Aggression in rabbits is typically a behavioral, not genetic, problem. If the behavior is not dealt with, it may consequently cycle into a neglected rabbit because no one wants to be a victim of an aggressive bunny.
If aggression suddenly develops in your rabbit, especially after a neutering, a veterinary examination is advisable to ensure that the rabbit is not in any discomfort.
Reasons for Aggression
- The most common scenarios for displayed aggression are with an unaltered rabbit. As a rabbit reaches sexual maturity, it usually becomes more territorial and aggressive due to unsatisfied sexual frustrations and other hormonal reasons. Territorial behavior may also increase during some times of the year such as the main rabbit breeding season of January to August in the northern hemisphere. Unwanted aggressive behaviors can include actions such as mounting, circling, and biting in the cage. Spaying and neutering can dramatically reduce aggressive behavior in an intact rabbit.
- Fear is also a common reason for aggression. As a prey animal, a rabbit's natural instinct is to flee and hide, but when cornered, a rabbit can be forced to bite out in defense. When unwanted reaching hands disappear due to their aggression, rabbits learn that biting and lunging get results that they want and reinforces the aggressive behavior.
- Change in its environment and routine can cause a rabbit do display aggression. Sometimes, a rabbit may take a scare that owners unwittingly do and consequently lose all confidence in their interactions.
- If two rabbits are kept together, territorial instincts may cause them to fight each other for dominance. Rabbits do not easily get along with any other rabbit. See Bonding for more details.
- A rabbit may accidentally bite or nip an owner thinking fingers are food or due to overzealous grooming.
- Pain in rabbits can result in aggressive behavior. A rabbit that is normally docile but starts to be aggressive should be examined carefully for a source of pain. Some common reasons are dental disease and the formation of sharp hooks on the molars or painful musculoskeletal disorders such as arthritis or vertebral spondylitis.
- Deafness has also been reported as a cause of aggression. Deaf rabbits may be startled by owners coming up on them unexpectedly and sometimes their response is to bite.
Solutions to Aggression
Never hit a rabbit to teach them not to bite. Your hands should only be seen as a source of affection, bring food or pets. Spanking and hitting your rabbit will result in your rabbit learning to distrust you and make your aggression problem worse.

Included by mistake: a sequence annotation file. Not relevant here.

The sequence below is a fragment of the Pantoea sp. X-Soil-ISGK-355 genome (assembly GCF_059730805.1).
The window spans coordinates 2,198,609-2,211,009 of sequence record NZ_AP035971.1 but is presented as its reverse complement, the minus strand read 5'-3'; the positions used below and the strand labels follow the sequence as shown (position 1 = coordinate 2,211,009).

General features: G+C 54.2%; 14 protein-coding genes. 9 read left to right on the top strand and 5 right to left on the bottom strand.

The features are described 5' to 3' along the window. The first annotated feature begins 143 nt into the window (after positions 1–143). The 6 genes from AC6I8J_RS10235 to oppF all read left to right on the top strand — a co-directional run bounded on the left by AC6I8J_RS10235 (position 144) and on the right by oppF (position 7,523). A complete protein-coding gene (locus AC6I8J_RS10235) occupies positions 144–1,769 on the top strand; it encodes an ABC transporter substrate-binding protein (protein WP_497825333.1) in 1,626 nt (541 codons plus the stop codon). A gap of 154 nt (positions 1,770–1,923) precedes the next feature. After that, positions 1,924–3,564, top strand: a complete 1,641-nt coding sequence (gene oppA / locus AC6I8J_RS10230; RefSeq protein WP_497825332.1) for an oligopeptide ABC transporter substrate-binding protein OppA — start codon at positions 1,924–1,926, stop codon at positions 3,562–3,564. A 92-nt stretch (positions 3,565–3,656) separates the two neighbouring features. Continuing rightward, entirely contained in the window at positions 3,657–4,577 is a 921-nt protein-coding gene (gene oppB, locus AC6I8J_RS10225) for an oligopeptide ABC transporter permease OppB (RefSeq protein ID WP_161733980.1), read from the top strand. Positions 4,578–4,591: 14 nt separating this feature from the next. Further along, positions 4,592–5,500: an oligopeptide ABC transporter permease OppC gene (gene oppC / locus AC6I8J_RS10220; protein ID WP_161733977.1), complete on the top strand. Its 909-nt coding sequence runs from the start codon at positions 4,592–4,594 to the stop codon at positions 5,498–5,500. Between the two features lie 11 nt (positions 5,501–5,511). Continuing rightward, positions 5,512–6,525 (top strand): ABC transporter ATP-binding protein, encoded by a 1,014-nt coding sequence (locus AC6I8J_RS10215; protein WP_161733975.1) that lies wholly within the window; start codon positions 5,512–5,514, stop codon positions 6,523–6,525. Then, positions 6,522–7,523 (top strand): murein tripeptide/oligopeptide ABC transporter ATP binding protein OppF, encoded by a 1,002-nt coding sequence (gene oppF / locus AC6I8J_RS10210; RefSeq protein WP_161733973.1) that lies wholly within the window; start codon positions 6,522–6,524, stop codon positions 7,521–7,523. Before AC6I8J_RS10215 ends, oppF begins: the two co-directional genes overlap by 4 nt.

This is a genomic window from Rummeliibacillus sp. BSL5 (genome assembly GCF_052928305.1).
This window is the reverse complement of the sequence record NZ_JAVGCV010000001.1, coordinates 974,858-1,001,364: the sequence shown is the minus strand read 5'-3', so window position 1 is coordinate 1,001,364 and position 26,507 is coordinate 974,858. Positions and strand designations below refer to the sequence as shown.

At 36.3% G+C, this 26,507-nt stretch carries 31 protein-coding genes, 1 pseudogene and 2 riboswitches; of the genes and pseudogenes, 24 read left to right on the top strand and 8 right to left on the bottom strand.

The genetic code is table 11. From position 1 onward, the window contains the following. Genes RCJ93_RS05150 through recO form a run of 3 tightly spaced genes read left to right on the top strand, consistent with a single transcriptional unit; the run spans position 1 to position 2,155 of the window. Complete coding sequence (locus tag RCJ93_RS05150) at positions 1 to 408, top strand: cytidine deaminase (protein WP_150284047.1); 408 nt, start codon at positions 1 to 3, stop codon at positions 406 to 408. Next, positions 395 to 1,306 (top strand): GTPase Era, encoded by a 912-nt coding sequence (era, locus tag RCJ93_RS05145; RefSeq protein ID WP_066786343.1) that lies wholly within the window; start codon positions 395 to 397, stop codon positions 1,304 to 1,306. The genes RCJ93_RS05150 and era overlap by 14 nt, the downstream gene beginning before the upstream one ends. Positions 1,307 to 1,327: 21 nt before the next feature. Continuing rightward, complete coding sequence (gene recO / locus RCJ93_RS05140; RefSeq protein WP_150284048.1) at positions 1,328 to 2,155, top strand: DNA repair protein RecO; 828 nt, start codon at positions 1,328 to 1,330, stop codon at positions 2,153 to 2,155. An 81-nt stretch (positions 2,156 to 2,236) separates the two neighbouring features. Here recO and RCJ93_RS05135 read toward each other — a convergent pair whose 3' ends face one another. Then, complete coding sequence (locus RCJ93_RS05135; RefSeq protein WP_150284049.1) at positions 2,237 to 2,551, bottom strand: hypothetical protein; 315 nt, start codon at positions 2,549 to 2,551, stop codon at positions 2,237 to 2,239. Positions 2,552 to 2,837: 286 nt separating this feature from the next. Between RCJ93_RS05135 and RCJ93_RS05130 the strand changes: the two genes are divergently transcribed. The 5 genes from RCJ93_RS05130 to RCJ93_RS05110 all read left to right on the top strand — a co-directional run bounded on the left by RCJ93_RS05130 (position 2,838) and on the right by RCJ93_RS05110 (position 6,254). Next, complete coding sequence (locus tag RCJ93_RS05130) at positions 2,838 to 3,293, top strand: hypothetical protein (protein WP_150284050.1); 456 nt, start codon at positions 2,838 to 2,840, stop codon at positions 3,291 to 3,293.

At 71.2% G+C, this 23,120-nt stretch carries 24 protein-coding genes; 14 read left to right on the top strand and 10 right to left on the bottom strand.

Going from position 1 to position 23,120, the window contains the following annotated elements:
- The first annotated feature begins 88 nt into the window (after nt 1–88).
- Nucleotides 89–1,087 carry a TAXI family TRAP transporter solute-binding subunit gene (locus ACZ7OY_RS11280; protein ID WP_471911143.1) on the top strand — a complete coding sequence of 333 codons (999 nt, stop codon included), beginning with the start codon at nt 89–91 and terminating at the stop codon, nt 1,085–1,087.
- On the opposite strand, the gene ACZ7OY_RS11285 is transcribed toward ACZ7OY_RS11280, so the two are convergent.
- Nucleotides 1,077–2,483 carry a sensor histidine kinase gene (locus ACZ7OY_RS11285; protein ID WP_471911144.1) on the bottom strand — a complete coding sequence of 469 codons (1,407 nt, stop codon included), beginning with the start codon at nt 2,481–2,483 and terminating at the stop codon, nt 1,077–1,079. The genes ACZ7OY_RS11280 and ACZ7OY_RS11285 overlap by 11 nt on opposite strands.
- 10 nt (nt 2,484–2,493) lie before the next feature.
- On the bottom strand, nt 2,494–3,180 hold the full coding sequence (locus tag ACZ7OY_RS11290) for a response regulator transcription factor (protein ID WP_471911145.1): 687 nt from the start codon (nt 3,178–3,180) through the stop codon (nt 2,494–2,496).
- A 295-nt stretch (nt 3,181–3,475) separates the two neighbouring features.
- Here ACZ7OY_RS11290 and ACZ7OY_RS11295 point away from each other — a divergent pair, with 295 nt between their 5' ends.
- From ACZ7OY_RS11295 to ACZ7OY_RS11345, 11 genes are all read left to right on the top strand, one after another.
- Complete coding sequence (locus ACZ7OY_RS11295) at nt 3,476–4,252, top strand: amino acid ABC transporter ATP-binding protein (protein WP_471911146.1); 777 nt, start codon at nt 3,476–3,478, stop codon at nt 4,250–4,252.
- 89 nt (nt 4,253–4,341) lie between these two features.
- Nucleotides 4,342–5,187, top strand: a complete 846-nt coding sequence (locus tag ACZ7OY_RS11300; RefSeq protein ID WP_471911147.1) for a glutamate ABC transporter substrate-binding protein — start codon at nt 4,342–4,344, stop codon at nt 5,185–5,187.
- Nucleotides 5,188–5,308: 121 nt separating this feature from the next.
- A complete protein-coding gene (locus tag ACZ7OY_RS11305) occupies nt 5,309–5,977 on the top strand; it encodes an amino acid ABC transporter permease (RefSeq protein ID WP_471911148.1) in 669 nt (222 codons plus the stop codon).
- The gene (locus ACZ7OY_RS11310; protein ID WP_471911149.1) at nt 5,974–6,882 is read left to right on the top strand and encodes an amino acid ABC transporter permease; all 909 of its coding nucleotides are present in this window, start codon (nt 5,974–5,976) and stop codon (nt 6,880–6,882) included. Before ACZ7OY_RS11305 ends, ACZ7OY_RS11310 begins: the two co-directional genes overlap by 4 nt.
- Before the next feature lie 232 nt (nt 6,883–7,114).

Only you can solve the aggression problem. Rabbits will not miraculously learn not to be aggressive with no initiation from a human.
Try not to react when a rabbit nips or bites you. If your rabbit has a history of biting, wear long jeans, sweatpants, long-sleeved shirts, sweatshirts, and work gloves to prevent injury to yourself. If you can train yourself not to flinch when your rabbit attacks, your rabbit will learn that biting will not work to make the hands move away.
Make a high pitched shriek when your rabbit nips or bites you. This will let the rabbit know that you are hurt as it is how rabbits communicate about pain.
Spend as much time as you can daily to petting your rabbit slowly from head to tail. This will reinforce to your rabbit that hands will not hurt him and teach him to trust you.
- House Rabbit Society, FAQ: Aggression
- Pet Care Veterinary Hospital, Bunny Behavior 101: Aggression
- House Rabbit Society, HRJ Letters - 1998, Aggressive Rabbits
- Wisconsin House Rabbit Society, George Flentke The Biting Rabbit
- Rabbit Haven, Biting
- Minnesota Companion Rabbit Society, Tanya Hulsey, My Bunny Bites and Lunges!
- Rabbit Welfare Association & Fund, Biting the Hand That Feeds
- Rabbit Welfare Association & Fund, My rabbit's turned vicious - help
- House Rabbit Society, Marinell Harriman, Who Wants a Mean Rabbit?
- House Rabbit Society, Marinell Harriman, To Love a Mean Rabbit
- Zooh Corner, Dealing with the Aggressive, Nervous or Frightened Bunny
- EXtension, Rabbit Behavioral Problems: Biting
- Phyllis O'Beollain, Causes of aggression in house rabbits
- Phyllis O'Beollain, Working with the aggressive rabbit part one
- Phyllis O'Beollain, Working with the aggressive rabbit part two
- House Rabbit Society, Amy Shapiro, Rebel with Paws
The following are some experiences with rehabilitating aggressive rabbits:
- House Rabbit Society, Marinell Harriman, Socializing the Antisocial Rabbit
Below are some relevant videos on the topic.